Incremental e-mail backups with Thunderbird

The Mozilla Thunderbird e-mail client doesn’t provide a back-up tool. It is possible though to use the search function to select only those e-mail messages that are more recent than your last back-up and save them, but this process doesn’t store the folder structure that your messages were in. This is only a working solution if you use only a few folders or none at all. I recently had to restore from a hard disk crash and spent half a day putting e-mails back in folders. (Another option would have been to keep my restored back-up in in its own folder; after all, it’s mostly old mail.)

Looking for back-up tools for Thunderbird, the official recommendation appears to be to get a program called MozBackup. The advantage of MozBackup is that it creates back-ups of profiles for several Mozilla tools, not just Thunderbird. Unfortunately it doesn’t do incremental back-ups.

Looking through’s support forums I encounter mostly disbelief that anybody would want to do incremental back-ups of e-mail messages and folders. As a web developer I often get sent large files by clients and designers. Lately this has decreased a lot—people store their files in the cloud and send me a link—but it still happens. Before the crash I had about 10 GB in e-mail on my hard disk.

There is a back-up plugin (I believe Mozilla uses the word add-on instead of plug-in) called ImportExport Tools which I think I used before to migrate from Pegasus to Thunderbird but which you can also use for back-ups. (Strangely the plug-in is stored under Miscellaneous at instead of Import/Export.) This contains an option for structured storage, that is to say, storing mails with their respective folders. Unfortunately this option won’t let you select the specific mails you want to export, it only works for all mail at once. It does have an automatic back-up setting which may or may not store the folder structure. I will update this posting once I find out more.

Note also that the author of the plug-in reports that storing folders is at the moment unstable, i.e. may not work.

Back-ups are dangerous if you don’t test whether or not you are able to restore them. As far as the ImportExport Tools plug-in is concerned I can report success in this regard. I created a second account in Thunderbird and imported the back-up of my primary account there. I only performed spot checks, I did not check if all mails were recovered.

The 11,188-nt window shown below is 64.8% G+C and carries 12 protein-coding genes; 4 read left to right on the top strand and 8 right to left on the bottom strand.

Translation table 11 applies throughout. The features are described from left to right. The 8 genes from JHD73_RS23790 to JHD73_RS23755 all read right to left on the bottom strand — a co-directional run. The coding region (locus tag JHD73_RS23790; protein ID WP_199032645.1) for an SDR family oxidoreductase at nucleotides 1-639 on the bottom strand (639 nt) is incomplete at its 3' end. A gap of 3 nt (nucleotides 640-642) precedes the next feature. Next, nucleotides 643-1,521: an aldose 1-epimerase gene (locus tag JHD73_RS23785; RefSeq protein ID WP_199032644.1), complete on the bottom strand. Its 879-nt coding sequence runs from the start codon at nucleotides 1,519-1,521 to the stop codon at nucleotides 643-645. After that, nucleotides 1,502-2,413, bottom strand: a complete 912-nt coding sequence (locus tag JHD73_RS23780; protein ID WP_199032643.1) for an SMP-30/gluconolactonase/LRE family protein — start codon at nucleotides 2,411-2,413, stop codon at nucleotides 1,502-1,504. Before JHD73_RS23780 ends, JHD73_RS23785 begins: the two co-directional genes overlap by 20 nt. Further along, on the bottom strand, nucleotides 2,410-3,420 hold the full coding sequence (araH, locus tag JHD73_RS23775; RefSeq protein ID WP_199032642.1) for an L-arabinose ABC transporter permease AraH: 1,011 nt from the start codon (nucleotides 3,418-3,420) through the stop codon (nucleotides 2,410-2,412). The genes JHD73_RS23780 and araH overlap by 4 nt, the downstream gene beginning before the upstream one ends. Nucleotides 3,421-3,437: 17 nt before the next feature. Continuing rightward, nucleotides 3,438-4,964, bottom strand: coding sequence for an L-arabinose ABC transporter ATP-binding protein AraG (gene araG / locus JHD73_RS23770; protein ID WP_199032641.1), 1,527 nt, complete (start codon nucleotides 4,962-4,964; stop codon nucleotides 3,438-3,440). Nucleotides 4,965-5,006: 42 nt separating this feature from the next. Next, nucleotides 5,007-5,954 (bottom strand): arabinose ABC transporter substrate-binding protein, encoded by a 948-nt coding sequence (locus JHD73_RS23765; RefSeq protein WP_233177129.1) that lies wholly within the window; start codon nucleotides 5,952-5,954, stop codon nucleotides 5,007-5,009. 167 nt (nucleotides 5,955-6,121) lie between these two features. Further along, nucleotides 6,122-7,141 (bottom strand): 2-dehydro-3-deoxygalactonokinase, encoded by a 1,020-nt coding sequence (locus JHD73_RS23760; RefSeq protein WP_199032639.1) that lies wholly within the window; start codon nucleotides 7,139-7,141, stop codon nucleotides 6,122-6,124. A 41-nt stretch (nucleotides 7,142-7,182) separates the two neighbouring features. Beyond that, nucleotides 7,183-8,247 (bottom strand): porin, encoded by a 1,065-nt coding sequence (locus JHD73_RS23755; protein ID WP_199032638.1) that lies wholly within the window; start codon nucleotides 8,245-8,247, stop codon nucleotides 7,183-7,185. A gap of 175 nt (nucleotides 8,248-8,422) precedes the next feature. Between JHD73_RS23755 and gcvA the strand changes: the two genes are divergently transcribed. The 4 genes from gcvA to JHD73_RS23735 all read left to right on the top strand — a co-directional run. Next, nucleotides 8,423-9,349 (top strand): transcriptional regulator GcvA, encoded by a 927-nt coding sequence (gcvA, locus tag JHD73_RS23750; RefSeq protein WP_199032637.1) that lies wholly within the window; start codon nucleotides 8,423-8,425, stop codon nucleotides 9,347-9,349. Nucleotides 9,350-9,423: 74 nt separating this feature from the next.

Another option would be to store e-mail without attachments. That way I could easily store every mail I ever received on a single CD-R, which would make the whole incremental back-up thing just a little less important. Of course you’d have to find a way to store your attachments first. In case you are using your e-mail client as a sort of document management system this won’t work. Let’s say you receive lots of photos of loved ones via e-mail and then when you want to see these photos again later you view them in your mail client. In this example you never bothered to store your attachments in a separate location, so back-ups without attachments would be less of an option.

Storing messages via Search

  1. Empty the Trash folder and any other temporary folders.
  2. Right-click the top-most folder that contains all the messages you wish to export.
  3. In the context menu that pops up, select the item that will let you search messages.
  4. In the search dialog, check the box for searching sub-folders.
  5. In the search dialog, construct the following filter: ‘must’ – ‘date’ – ‘starting’ (these may not be the literal terms, I am working from the Dutch version). Note: you can also use an ‘age in days’ filter.
  6. Click the ‘apply search’ button (again, this is probably named differently).
  7. If you have results, perform a quick check to see they are all you want and no more than you want.
  8. Click the ‘save as search folder’ button, or whatever it is called.
  9. The previous action stores your search results as if it were a mail folder. Close the search dialog, go to the folder you just created and select the messages.
  10. Right click and select Save As.
  11. Make sure you save your messages in a fresh folder on your hard disk if there are many of them.

All your message will now be stored as .eml files in the folder you created. Thunderbird is capable of reading these. Under MS Windows you can even drag and drop them to a folder in Thunderbird.

Storing messages via Import/Export Tools

Since there are several methods for this I will skip the how-to, at least for now. The automated back-up settings are in the plug-in’s Options dialog in their own tab. Note that the plug-in allows you to store all your messages (or a selection) in a single MBOX file, which in some ways makes it easier to manage. If you want to store folders too, the plug-in will store the contents of every folder as a separate file.

In the latter case, even though my drafts folder is completely empty, the plugin still creates a huge drafts file. Not sure why that is. I am not sure you would want to hold on to the things you ultimately decided not to put in an e-mail, so I would delete that file before writing it to a back-up medium.

Storing other things

Don’t forget that your e-mail client contains other data than e-mail. MozBackup will back up all items (it seems to simply copy the folder on your HD where Thunderbird keeps everything related to your account) but Import/export Tools won’t. The address book in Thunderbird has its own Import/Export menus under Extra.

MozBackup may store your e-mail passwords too, which is presumably why you are given the option to password protect your back-up. I haven’t checked this however.

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